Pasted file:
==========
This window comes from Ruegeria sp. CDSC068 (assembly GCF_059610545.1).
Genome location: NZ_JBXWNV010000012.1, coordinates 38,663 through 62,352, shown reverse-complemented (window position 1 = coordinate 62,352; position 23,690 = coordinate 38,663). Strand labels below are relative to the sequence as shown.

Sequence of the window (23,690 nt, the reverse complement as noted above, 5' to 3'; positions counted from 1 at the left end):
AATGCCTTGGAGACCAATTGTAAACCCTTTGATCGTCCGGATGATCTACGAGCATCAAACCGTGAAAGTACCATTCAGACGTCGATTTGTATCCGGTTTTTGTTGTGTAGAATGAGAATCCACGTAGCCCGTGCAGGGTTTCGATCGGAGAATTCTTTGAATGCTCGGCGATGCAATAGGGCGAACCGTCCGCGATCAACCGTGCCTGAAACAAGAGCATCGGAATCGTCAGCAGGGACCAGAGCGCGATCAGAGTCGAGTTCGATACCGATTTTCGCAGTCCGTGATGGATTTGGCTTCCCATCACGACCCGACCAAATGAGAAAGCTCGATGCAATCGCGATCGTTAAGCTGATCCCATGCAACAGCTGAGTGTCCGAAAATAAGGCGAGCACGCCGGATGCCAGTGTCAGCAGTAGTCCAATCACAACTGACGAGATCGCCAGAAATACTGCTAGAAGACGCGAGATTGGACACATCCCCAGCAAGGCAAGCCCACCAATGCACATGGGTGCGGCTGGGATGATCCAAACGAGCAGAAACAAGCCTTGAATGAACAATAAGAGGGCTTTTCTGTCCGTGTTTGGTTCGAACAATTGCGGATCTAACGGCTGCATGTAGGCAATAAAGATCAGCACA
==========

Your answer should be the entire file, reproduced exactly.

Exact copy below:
This window comes from Ruegeria sp. CDSC068 (assembly GCF_059610545.1).
Genome location: NZ_JBXWNV010000012.1, coordinates 38,663 through 62,352, shown reverse-complemented (window position 1 = coordinate 62,352; position 23,690 = coordinate 38,663). Strand labels below are relative to the sequence as shown.

Sequence of the window (23,690 nt, the reverse complement as noted above, 5' to 3'; positions counted from 1 at the left end):
AATGCCTTGGAGACCAATTGTAAACCCTTTGATCGTCCGGATGATCTACGAGCATCAAACCGTGAAAGTACCATTCAGACGTCGATTTGTATCCGGTTTTTGTTGTGTAGAATGAGAATCCACGTAGCCCGTGCAGGGTTTCGATCGGAGAATTCTTTGAATGCTCGGCGATGCAATAGGGCGAACCGTCCGCGATCAACCGTGCCTGAAACAAGAGCATCGGAATCGTCAGCAGGGACCAGAGCGCGATCAGAGTCGAGTTCGATACCGATTTTCGCAGTCCGTGATGGATTTGGCTTCCCATCACGACCCGACCAAATGAGAAAGCTCGATGCAATCGCGATCGTTAAGCTGATCCCATGCAACAGCTGAGTGTCCGAAAATAAGGCGAGCACGCCGGATGCCAGTGTCAGCAGTAGTCCAATCACAACTGACGAGATCGCCAGAAATACTGCTAGAAGACGCGAGATTGGACACATCCCCAGCAAGGCAAGCCCACCAATGCACATGGGTGCGGCTGGGATGATCCAAACGAGCAGAAACAAGCCTTGAATGAACAATAAGAGGGCTTTTCTGTCCGTGTTTGGTTCGAACAATTGCGGATCTAACGGCTGCATGTAGGCAATAAAGATCAGCACA